Warn of Serious Threat
Global Warming Poses to California
By Ioana Patringenaru | August 16, 2006
Sea levels and temperatures would rise. Beaches and
water supplies would shrink. Wildfires could become
more frequent. Global warming could have a devastating
impact on California, according to scientific findings
that Scripps Institution of Oceanography researchers
and state officials discussed this month at UCSD.
The findings are based on 17 scientific studies that
used different models to determine how global warming
could impact the state. The studies were summarized
Changing Climate: Assessing the Risks to California,”
a report recently released by state officials. Scripps
and UC Berkeley researchers worked with colleagues
from other universities and public agencies, including
the California Air Resources Board and the USDA Forest
| Chancellor Marye Anne
“UCSD has had a long commitment to work with
the state of California and other partners to address
the threat of climate change in California,”
Chancellor Marye Anne Fox said during a press conference
on Aug. 11 at the Birch Aquarium.
Scripps and UCSD have been at the forefront of climate
change research for a long time, starting with Roger
Revelle and Charles Keeling’s work, Fox pointed
out. Five decades later, this most recent report found
- Average temperatures could rise between 1 and
2.3 degrees Fahrenheit during the next few decades.
By 2100, temperatures could rise above 90 degrees
Fahrenheit in the Los Angeles area for up to 100
more days per year
- The risk of large wildfires in California could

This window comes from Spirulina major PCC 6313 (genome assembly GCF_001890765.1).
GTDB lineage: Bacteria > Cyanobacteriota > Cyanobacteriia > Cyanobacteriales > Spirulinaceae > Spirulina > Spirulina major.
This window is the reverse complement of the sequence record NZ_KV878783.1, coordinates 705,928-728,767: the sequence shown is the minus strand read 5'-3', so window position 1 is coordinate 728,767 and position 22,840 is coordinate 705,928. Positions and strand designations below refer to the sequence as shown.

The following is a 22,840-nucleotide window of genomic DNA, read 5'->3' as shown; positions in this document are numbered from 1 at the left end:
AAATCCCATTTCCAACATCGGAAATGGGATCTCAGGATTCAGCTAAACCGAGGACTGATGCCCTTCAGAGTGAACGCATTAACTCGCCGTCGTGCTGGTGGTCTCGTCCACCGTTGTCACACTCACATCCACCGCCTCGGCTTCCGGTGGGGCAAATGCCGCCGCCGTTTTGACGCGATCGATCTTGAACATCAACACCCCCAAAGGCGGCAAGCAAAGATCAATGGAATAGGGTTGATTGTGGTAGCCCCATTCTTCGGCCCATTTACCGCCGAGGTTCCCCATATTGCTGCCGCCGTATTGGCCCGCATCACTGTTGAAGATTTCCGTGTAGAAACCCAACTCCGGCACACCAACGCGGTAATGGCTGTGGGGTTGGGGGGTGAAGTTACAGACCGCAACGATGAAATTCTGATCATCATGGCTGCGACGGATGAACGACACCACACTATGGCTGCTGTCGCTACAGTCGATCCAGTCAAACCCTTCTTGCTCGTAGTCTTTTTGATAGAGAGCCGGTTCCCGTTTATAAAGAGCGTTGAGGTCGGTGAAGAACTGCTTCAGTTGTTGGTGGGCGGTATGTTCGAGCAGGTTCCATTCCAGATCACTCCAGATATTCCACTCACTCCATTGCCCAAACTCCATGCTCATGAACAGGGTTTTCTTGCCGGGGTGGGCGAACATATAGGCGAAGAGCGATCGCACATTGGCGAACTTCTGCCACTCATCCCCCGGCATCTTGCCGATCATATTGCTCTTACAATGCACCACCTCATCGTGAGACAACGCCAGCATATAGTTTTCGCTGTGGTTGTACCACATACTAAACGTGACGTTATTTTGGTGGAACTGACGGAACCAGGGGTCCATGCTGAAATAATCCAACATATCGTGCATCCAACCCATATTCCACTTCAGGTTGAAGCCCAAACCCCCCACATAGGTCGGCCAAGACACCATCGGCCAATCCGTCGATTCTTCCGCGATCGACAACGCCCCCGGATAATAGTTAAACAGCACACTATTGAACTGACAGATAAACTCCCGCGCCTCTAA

increase by as much as 55 percent
- Sea levels could rise by 14 to 35 inches by the
end of the century, leading to severe beach erosion.
“Global warming is one of the most daunting
challenges of our time,” said Linda Adams, the
state’s Secretary for the Environmental Protection.
| Reinhard Flick and the
During the Aug. 11 press conference, scientists and
state officials focused on threats to California’s
1,100 miles of coastline.
“Sun, surf and sand simply are the essence
of California,” said Reinhard Flick, a researcher
at Scripps and the state’s Department of Boating
Storms stripped beaches of sand in the past, especially
during El Nino events, but tides later replenished
them, Flick said. If sea levels rise faster, storms
could become more powerful and carry sand further
away, making it harder for beaches to recover, he
said. Erosion also would threaten oceanfront development.
“It’s not just rich people’s houses
we’re talking about going in the drink,”
Flick said. “It’s also important state
infrastructure, including state parks, parking, public
| Dan Cayan remarks on
The good news is that the report presents scenarios,
not forecasts, said Dan Cayan, a Scripps researcher
and one of the report’s contributing authors.
“We actually do have a choice in determining
which trajectory we go on,” he said.
People should conserve energy, turn their lights off
and try to find alternative energy sources, Cayan
“We’re going to have technology on our
side as time goes by, but in the meantime, personal
choices can make a difference,” he said.
On June 1, 2005 Gov. Arnold Schwarzenegger signed
an executive order that called for cutting head-trapping
emissions to 1990 levels by 2020. It also called for
scientific reports looking at the potential impact
of global warming on some sectors of California’s
economy. “Our Changing Climate: Assessing the
Risks to California” is the first of these reports.